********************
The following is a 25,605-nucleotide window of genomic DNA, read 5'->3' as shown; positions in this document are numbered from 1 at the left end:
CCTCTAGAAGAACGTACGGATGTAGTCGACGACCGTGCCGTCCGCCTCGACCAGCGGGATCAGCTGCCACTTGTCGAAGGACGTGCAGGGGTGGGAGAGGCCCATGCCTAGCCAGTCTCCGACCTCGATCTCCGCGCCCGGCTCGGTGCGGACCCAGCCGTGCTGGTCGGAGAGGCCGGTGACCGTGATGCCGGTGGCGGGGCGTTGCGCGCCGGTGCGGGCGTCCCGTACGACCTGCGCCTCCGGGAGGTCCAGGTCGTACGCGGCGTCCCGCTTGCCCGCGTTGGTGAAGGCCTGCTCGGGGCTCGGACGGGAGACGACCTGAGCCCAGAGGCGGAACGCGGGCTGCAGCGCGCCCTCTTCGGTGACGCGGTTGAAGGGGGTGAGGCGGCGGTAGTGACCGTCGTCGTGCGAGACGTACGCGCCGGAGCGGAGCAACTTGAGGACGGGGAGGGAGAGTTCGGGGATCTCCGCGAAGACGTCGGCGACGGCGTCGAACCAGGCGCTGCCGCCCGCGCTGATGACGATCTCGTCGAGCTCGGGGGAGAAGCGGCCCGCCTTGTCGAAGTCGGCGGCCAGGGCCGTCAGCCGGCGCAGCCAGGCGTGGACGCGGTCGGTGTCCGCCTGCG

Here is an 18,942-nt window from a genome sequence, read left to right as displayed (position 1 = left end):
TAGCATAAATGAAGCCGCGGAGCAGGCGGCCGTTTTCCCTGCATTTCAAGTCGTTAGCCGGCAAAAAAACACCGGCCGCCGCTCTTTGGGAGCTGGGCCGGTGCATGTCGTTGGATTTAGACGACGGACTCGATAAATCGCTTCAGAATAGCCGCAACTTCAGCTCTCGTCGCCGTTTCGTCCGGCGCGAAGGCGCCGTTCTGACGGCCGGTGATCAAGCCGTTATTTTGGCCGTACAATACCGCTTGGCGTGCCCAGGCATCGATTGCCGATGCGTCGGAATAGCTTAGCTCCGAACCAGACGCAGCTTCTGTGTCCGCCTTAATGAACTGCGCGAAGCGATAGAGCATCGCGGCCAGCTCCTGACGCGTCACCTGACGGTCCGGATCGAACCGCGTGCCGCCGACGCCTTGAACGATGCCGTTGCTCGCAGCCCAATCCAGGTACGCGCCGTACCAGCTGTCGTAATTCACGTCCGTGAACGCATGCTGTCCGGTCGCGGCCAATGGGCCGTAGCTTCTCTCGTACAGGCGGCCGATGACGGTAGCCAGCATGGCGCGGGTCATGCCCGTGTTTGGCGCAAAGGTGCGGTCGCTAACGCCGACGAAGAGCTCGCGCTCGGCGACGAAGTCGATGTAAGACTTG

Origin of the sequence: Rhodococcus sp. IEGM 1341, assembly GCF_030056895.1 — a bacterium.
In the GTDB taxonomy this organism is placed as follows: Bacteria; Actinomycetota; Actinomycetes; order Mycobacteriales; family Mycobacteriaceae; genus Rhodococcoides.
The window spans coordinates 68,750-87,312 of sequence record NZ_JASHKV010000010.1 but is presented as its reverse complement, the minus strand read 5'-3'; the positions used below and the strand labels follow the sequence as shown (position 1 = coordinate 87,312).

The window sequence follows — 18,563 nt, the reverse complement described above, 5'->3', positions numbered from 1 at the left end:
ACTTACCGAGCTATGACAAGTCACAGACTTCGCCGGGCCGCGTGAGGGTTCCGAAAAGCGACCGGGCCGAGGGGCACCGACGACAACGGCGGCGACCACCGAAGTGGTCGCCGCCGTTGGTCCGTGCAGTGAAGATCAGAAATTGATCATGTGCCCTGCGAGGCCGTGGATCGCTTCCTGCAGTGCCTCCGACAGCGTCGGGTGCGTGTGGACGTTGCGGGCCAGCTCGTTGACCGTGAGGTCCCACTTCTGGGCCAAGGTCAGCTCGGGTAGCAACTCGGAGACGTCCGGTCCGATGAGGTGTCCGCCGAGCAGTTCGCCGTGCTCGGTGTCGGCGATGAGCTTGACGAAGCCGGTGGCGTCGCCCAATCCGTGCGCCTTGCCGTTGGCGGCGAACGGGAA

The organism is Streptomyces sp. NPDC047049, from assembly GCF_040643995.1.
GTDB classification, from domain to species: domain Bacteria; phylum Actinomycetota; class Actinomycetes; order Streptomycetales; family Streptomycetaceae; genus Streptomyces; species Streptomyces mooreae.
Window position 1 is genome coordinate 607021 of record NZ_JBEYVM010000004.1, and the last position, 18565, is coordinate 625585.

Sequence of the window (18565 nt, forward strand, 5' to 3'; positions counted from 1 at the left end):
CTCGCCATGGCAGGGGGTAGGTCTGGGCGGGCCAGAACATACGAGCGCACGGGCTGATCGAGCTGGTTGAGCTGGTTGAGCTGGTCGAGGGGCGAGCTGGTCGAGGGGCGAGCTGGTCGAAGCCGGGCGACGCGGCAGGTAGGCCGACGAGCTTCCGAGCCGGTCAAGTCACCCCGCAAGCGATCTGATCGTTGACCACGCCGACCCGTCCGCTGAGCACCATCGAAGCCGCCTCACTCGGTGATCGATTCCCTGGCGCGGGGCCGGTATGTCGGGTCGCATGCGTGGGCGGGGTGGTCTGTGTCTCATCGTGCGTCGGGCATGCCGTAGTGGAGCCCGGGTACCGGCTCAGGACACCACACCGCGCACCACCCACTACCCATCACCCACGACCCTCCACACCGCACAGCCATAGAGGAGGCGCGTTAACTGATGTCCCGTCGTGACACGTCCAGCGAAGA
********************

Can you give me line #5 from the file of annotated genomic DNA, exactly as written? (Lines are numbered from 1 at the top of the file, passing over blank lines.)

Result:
Origin of the sequence: Rhodococcus sp. IEGM 1341, assembly GCF_030056895.1 — a bacterium.